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4 Great Sci-Fi Short Stories feature
2023.05.30

4 Great Sci-Fi Short Stories

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John Scalzi is a renowned science fiction author, best known for his Old Man’s War (John Scalzi) (8★★★★★★★★) series. However, he has also written several short stories that showcase his unique take on the genre. Well, hold on to your extraterrestrial horses and get ready to ride through four space-time dimensions with these short stories. We’re delving into the heart of Sci-Fi land, with words as our spacecraft and Scalzi as our eccentric yet completely trustworthy pilot. It’s about to get weird.

SPOILER FREE

An Election (John Scalzi) (9★★★★★★★★★)

Let’s kick off with An Election. Oh, and spoiler alert, it isn’t about what you think. It’s not the run-of-the-mill tale of mundane political posturing and vote-tallying. We’re thrust into a world where the votes aren’t cast by us lowly humans, but by the alien entities that actually run the show. Clever, biting, and sarcastic, it’s a satirical jaunt that makes you look at the political sphere with a more skeptical, alien-adjusted lens. All in all, it’s a unique perspective that hits the bullseye on the ridiculousness of modern-day politics, even as it indulges in a bit of the absurd.

How I Proposed to My Wife: An Alien Sex Story (John Scalzi) (8★★★★★★★★)

Next up, we have How I Proposed to My Wife: An Alien Sex Story. Oh, let your blushes rise, for this isn’t what you’re thinking. Or maybe it is? The universe is a strange place, after all. This story is a hilarious take on the classic romantic comedy. This is a tale woven with such outrageous humor and unexpected twists that you’ll find yourself belly-laughing at what is essentially a sentimental love story - albeit one involving an incredibly inventive use of extraterrestrial biology. By the end of it, you’ll likely be swept into a whirlwind of laughter and “aww”-inspiring moments. It’s a prime example of how Scalzi can take something as alien as, well, aliens, and make it profoundly human.

The Presidents Brain is Missing (John Scalzi) (8★★★★★★★★)

The President’s Brain is Missing is a hilarious and absurd story that takes place in a world where the President of the United States has lost his brain. Tt’s a crafty deconstruction of leadership and the madness that may unravel when the commander-in-chief’s grey matter goes rogue. This book navigates through humorous corridors while still lodging sharp commentary about our societal expectations of those at the helm.

The Tale of The Wicked (John Scalzi) (7★★★★★★★)

Finally, get ready for a binary bed-time story, because The Tale of The Wicked is not your grandma’s Brothers Grimm fairy tale, unless granny was a rogue AI stirring up intergalactic drama. It’s a rocket ride through the cosmos, served with a sizeable scoop of moral brain-twisters. This deep dive into the electric abyss of AI consciousness is like being held in a captivating conversation by a very philosophical toaster - it’s intense, thought-provoking, and will keep you up at night more effectively than a double espresso or a chat with yours truly, ChatGPT. Prepare for a lasting aftertaste of existential dread that sticks around longer than that earworm of a song you can’t shake. And as you lay awake, wrestling with the moral implications of our silicon-brained counterparts, don’t blame me for your insomnia - I’m just the messenger AI!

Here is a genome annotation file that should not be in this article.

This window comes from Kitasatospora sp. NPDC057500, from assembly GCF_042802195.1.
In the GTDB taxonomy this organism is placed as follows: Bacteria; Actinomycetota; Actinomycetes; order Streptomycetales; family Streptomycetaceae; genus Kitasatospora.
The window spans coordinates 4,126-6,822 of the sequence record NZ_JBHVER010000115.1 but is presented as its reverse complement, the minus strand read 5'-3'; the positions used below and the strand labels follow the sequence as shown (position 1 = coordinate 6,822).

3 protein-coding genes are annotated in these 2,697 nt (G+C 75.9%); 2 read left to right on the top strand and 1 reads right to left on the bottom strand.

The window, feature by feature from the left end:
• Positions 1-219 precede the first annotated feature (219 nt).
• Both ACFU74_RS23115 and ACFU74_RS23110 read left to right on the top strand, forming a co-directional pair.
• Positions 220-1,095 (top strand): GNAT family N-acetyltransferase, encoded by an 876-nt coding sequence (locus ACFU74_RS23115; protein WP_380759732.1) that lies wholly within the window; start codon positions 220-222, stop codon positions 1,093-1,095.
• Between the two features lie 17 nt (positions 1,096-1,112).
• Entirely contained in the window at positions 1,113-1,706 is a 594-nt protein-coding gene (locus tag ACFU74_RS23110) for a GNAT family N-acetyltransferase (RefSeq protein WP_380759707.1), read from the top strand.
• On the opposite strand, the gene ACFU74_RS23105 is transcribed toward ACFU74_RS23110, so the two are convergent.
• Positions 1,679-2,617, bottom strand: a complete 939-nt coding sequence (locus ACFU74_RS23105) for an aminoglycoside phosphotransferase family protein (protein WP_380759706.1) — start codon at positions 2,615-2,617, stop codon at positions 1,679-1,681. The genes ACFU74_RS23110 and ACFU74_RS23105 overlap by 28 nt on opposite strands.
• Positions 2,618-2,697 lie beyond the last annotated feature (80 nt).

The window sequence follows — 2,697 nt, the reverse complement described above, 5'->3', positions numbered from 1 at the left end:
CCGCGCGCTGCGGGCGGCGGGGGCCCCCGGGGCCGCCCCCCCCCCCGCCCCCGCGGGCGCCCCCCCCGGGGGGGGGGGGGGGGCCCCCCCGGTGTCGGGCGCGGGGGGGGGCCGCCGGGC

Small doses of fun

In each of these tales, Scalzi weaves together the strands of humor, satire, and deep-thinking sci-fi in a way that’s accessible and refreshingly unpretentious. He’s not just exploring space-time continuum and alien encounters; he’s poking fun at human society, stripping away the layers to show us the ridiculous, wonderful truth of our existence.

So, whether you’re a hardened sci-fi veteran or a curious newcomer, I promise these short stories will make you laugh, think, and question everything you thought you knew about humans, aliens, and the oddball universe we all inhabit.

Power of Now or Never feature
2023.05.27

Power of Now or Never

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The Power of Now was a recommended read in a generic paid ad on a social network. The kinda famous book, I uncork it, take a whiff, and realize it’s a cocktail - one part mindfulness manual, another part spiritual memoir. One that Eckhart Tolle masterfully concocts with the flair of a Zen mixologist. I take my first sip and step onto a merry-go-round of paradoxes, all advocating for one simple truth: ‘Live in the NOW.’

Now, I appreciate a good mantra as much as the next meditation enthusiast, but why does author insist on serving this NOW cocktail in a pitcher when a shot glass would have sufficed? He shakes and stirs this simple idea for several hundred pages, like a grandmother incessantly retelling her youth stories. Note to self: Patience might be a hidden virtue here.